After 30 years, elephants continue to be saved by Perhilitan's National Elephant Conservation Centre Kuala Gandah

A rescued elephant getting ready to be translocated to safer area. — Picture courtesy of Perhilitan
A rescued elephant getting ready to be translocated to safer area. — Picture courtesy of Perhilitan

IPOH, Sept 7 — As the natural habitat of elephants grows smaller due to development, inevitably there will be conflict with man.

Hence, specialised units are needed to manage these conflicts.

The Wildlife and National Parks Peninsular Malaysia Department (Perhilitan) through its National Elephant Conservation Centre Kuala Gandah (PKGK) in Lanchang, Pahang deals with distressed elephants.

Centre head Mohamad Khairul Adha Mat Amin said since the setting up of PKGK in 1989, it has either rescued or relocated some 900 elephants.

“Most of the rescues are due to conflict with mankind,” he said.

Speaking to Malay Mail, Khairul Adha said a majority of the centre's rescued elephants are males, with bulls making up 60 per cent of it.

“This is because a bull tends to roam alone and gets separated from its pack.”

As the natural habitat of elephants becomes smaller due to development, inevitably there will be conflict with man. — Picture courtesy of Perhilitan
As the natural habitat of elephants becomes smaller due to development, inevitably there will be conflict with man. — Picture courtesy of Perhilitan

While there are 70 personnel based at PKGK, states with elephant population such as Perak, Johor, Terengganu, Pahang, Kelantan and Kedah have its individual units to cater to the mammal.

These states each have 10 personnel in their units.

“Currenly, our units in Pahang and Johor are kept busy as there are more reports of elephants straying into human habitat,” he added.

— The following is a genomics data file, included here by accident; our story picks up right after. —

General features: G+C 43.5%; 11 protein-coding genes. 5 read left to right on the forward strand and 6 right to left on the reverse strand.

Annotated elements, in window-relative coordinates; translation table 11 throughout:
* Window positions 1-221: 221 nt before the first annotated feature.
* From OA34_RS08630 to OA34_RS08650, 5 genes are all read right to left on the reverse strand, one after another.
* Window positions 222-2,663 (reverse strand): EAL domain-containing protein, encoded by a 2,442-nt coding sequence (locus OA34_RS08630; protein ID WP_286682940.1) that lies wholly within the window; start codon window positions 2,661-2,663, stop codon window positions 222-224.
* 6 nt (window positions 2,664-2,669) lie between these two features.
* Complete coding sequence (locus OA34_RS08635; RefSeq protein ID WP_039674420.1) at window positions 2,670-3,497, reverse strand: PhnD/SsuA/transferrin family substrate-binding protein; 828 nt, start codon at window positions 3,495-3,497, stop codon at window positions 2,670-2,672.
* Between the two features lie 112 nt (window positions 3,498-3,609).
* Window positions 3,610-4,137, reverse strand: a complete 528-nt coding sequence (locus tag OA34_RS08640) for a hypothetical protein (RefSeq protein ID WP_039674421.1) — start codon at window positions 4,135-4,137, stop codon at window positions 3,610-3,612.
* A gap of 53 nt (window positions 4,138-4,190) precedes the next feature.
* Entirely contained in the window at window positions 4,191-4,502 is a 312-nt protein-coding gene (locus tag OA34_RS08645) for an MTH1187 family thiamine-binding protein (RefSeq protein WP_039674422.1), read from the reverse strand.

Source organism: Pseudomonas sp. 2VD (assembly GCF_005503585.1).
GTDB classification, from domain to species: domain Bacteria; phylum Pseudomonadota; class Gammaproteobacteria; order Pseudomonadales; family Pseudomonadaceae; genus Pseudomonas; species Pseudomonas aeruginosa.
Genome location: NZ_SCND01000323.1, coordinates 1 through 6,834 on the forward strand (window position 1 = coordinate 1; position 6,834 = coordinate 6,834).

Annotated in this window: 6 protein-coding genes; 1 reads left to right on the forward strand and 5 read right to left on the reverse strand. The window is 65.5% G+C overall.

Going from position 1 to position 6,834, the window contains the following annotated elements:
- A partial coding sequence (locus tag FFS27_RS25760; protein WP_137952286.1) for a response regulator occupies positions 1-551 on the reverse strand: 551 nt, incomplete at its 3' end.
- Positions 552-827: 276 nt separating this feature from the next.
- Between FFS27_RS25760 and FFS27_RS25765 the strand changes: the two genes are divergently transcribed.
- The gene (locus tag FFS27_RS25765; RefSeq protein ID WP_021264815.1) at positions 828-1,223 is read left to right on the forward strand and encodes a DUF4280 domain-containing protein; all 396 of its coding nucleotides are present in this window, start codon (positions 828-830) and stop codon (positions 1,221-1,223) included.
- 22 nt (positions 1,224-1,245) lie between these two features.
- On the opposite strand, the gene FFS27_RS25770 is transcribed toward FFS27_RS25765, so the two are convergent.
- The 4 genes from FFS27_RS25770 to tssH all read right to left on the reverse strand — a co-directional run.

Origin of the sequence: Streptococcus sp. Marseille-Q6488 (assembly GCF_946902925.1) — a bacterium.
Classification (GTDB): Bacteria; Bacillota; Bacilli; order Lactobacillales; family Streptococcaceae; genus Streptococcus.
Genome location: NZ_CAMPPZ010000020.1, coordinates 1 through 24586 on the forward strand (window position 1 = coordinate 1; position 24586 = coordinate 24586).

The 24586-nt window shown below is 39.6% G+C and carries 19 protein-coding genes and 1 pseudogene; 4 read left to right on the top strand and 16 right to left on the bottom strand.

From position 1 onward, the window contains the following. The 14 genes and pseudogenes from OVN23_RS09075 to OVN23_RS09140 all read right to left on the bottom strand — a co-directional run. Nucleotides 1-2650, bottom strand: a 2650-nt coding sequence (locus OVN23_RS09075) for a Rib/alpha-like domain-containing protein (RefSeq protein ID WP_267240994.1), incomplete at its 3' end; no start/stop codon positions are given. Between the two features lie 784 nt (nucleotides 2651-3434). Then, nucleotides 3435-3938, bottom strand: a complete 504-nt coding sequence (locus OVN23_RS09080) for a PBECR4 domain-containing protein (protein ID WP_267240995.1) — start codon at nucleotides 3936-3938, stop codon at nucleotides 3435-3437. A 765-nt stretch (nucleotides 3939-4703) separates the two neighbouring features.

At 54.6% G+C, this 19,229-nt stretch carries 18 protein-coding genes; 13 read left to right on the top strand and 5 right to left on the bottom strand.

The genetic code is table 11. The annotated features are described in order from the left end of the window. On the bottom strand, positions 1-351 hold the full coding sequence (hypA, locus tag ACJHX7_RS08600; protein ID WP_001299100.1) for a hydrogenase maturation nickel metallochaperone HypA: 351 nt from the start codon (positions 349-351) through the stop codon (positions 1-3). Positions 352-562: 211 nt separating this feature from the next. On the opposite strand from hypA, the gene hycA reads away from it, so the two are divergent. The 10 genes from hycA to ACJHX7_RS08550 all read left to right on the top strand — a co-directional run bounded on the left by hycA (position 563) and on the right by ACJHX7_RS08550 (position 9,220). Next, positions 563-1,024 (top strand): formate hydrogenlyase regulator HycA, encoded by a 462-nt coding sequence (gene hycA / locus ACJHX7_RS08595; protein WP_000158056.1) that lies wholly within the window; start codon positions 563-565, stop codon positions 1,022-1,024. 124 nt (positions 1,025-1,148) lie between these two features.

What happens when there’s a report of elephants straying into human habitat?

Khairul Adha said a team of at least 20 people including a veterinarian would be sent to the place where a report has been received.

“The respective state's unit will be the first response team where several options are considered to deal with the complaints.”

The options, according to Khairul Adha, include chasing the elephants deeper into the jungle or mitigation methods such as setting up electric fencing or digging a ditch.

“Translocation will be the last resort.”

In the case of translocation, the unit would track the stray elephant down and catch it.

“Once the stray elephant has been tranquillised and chained, it will be monitored between three and five days to ensure it is not stressed out.”

“There will also be two escort elephants to guide the stray,” he added, noting that the unit now uses two rehabilitated cows — Abot and Rambai — to escort the elephants.

Abot (left) and Rambai escorting a stray elephant to safety. — Picture courtesy of Perhilitan
Abot (left) and Rambai escorting a stray elephant to safety. — Picture courtesy of Perhilitan

Aside from Abot and Rambai, the unit has three other elephants to escort stray elephants.

“Abot and Rambai, however, are our favourite as they are calmer and are able to protect my personnel.”

While most of the rescued elephants are relocated deeper into the jungle, there are some that are placed at PKGK.

Khairul Adha said there are currently 33 elephants at the conservation centre.

“They are placed there as some were injured before they were rescued such as their legs got caught in snares.”

An injured baby elephant being treated at the National Elephant Conservation Centre Kuala Gandah. — Picture courtesy of Perhilitan
An injured baby elephant being treated at the National Elephant Conservation Centre Kuala Gandah. — Picture courtesy of Perhilitan

“There are also some baby elephants abandoned by their pack,” he added.

As the relocation exercise can be costly, with each exercise costing the department a whopping RM50,000, the unit has to consider the criteria before relocating.

“Normally we will relocate if the place where the elephant has strayed has low habitat quality where food and water are scarce.

“If food and water is not a problem, the elephant is moved deeper into the forest.”

Although the unit had been in existence for over three decades, it has recorded less than 10 deaths.

“The deaths are not due to negligence but the elephants have been injured before we could get to them and by the time we reach them, they have passed on."

If you happen to stumble upon stray elephants during your daily activities, Khairul Adha advised not to agitate them.

“Do not approach them to take selfies thinking they are cute. Keep a safe distance and call us for assistance.”

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